When you’re using powdered laundry detergent, getting a measuring cup is pretty much a must. It may seem like a waste of money, but in the long run, it will save you a lot. Again, you don’t want to use too much or too little; you should be precise.

So here’s a quick guide to how much detergent to put in, based on the abovementioned factors, and assuming that you’re using the washer’s full laundry capacity (there’ll be more on that later).

For Moderately Dirty Clothes

If your washer is an automatic front loader, you’ll want to put in one cup of powdered detergent. The same goes for those of you who have a semi-automatic washing machine. If you have an automatic top loader, however, you’ll want to pour in a cup and a half.

Has your washing machine temporarily (or permanently) broken down, while you still need those clothes clean in time for an event? How about washing them by hand? It’ll take you a while, but it works just as well. Use two full cups of detergent for an amount of laundry that would have filled up your washer.

For Very Dirty Clothes

In case you have a front loader, put in a cup and a half of powder. You’ll also want to use a cup and a half if you have a semi-automatic. If you’re using a top load washer, however, you’re going to need two full cups.

Hand washing is less efficient as always but sometimes necessary. When fighting stains that simply refuse to leave your laundry, expect to use up three full cups of detergent.

Instruction for Using Powder Laundry Detergent

No matter the kind of washer you have, you’ll want the detergent inside before you put your clothes in. After determining how much you’re going to use based on the amount of laundry and how dirty said laundry is, you’ll need to measure it with the cup before pouring it in.

If your washing machine is an automatic front loader, you should unload the detergent into the proper drawer. If the machine is either a semi-automatic or a top-load washer, then you’re going to need to pour the appropriate amount of powder directly into the drum.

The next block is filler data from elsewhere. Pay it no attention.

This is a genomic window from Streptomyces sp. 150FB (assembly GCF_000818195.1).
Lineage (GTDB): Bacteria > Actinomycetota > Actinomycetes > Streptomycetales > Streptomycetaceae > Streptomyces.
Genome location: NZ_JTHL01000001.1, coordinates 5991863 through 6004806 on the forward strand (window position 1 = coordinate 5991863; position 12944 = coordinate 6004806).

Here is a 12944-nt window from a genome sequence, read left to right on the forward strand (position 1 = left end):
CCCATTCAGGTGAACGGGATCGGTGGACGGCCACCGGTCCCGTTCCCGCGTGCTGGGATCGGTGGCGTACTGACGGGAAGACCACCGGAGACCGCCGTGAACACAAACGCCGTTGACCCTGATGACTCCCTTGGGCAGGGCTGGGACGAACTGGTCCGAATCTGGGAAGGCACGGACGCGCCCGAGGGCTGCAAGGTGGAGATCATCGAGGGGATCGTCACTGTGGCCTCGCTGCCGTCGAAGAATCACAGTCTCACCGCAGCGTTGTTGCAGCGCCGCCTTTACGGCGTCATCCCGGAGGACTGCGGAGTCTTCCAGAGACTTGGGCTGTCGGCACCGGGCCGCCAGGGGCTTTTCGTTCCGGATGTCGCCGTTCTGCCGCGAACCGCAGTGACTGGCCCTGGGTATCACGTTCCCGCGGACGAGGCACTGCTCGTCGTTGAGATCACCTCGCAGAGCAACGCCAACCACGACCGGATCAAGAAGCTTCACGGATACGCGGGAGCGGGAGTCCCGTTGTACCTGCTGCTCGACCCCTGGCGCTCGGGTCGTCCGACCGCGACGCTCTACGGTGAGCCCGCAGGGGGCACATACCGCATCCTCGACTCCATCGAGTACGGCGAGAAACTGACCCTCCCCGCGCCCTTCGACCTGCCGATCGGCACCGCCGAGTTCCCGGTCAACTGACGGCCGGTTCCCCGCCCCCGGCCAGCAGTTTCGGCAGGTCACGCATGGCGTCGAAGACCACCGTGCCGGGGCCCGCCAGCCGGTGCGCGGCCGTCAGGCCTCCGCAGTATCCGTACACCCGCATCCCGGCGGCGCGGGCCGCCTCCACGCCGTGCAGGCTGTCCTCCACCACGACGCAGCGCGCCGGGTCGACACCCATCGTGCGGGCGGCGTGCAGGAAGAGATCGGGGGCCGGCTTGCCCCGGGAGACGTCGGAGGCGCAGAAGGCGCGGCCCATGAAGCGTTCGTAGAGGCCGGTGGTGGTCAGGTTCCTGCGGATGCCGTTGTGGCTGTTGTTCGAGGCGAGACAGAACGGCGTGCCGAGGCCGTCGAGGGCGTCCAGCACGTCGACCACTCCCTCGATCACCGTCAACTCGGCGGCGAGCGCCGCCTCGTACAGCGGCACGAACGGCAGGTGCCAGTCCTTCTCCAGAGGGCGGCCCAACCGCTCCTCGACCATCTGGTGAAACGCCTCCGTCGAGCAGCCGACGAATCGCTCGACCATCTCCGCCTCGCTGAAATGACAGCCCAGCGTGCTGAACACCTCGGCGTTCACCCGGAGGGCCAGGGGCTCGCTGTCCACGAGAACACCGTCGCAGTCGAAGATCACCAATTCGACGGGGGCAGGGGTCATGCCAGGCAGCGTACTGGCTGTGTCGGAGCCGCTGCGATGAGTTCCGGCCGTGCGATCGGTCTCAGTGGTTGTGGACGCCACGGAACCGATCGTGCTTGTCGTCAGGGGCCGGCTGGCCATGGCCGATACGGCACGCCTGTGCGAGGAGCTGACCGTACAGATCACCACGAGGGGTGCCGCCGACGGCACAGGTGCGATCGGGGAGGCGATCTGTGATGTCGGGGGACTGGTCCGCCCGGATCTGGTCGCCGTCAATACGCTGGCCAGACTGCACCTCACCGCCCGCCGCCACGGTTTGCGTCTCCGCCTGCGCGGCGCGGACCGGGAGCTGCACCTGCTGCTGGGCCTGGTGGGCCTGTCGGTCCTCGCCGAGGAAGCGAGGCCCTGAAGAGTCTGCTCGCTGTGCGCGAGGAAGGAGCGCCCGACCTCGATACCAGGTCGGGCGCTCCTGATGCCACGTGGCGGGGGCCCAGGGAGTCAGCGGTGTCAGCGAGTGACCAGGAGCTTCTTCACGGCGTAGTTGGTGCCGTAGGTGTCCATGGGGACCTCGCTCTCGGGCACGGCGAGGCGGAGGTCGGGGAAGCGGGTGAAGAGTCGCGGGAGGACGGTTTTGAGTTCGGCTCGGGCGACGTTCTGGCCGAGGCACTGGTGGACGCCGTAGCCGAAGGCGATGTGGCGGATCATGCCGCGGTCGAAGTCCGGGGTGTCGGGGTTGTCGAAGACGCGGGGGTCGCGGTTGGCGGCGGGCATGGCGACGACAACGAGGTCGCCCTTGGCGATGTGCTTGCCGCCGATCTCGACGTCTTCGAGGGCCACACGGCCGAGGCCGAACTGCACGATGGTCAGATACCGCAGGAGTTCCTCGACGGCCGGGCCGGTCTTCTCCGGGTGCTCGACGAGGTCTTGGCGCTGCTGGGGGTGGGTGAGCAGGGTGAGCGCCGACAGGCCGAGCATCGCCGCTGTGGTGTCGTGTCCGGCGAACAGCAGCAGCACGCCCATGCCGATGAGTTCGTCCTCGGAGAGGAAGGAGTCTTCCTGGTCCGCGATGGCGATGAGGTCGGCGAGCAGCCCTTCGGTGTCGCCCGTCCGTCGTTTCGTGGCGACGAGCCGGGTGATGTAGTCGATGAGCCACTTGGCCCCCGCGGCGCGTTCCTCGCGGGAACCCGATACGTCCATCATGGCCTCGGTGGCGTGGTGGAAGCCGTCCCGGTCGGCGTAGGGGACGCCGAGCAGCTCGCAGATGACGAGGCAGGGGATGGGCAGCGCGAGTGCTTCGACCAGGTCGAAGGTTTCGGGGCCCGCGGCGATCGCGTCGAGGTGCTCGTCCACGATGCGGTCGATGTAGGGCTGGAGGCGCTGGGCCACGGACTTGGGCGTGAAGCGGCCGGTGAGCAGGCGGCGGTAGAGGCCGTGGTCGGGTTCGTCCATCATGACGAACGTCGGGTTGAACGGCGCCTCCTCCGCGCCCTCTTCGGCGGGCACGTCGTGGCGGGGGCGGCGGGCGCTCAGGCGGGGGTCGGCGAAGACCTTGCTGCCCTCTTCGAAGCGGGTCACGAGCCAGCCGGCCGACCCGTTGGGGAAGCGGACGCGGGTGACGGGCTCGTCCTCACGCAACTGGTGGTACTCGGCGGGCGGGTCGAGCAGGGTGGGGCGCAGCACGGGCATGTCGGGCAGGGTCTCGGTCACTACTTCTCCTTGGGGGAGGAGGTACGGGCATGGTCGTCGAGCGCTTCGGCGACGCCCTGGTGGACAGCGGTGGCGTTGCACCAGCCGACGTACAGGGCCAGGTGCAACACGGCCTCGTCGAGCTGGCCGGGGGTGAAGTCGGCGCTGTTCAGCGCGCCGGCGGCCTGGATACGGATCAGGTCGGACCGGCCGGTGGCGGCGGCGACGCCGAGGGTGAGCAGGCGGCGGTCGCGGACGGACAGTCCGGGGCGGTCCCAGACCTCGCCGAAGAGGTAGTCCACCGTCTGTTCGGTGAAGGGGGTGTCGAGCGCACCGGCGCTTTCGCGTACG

Now that you’ve taken care of the touchier part of the process, it’s time to put in the laundry. Just be careful not to go overboard, as an overfilled machine can damage both itself and your laundry as it desperately tries to complete its work.

When determining how much is too much for front loaders, we suggest this rule of thumb — or rather, palm: if, after you’ve put in your laundry, your palm can still fit into the drum, you’re A-OK. If it can’t, you’ll need to take some things out before closing the lid and turning the machine on.

When it comes to top loaders, you should make sure that your laundry doesn’t stick out of the inner tub. If it does, it’s time to — you guessed it — take something out. You’ll have plenty of chances to wash it later, safely and properly.

Finally, it’s important that you remember to check the labels on your clothing. They will always tell you what the fabric will tolerate well, and what it most certainly will not. Like with everything else, just a little bit of prudence will go a long way.

Some Closing Words

Hopefully, by now you’ve realized that powdered laundry detergent is certainly not a relic of the past. Rather, it is simply a different sort of detergent, with its own set of upsides and downsides.

Of course, there’s nothing wrong with sticking with your usual brand of liquid detergent, no matter the circumstances. There’s no doubt that most of the time, it will get the job done.

Sometimes, however, the easiest way is simply not the most effective one, and you will want a powder laundry detergent for the best results.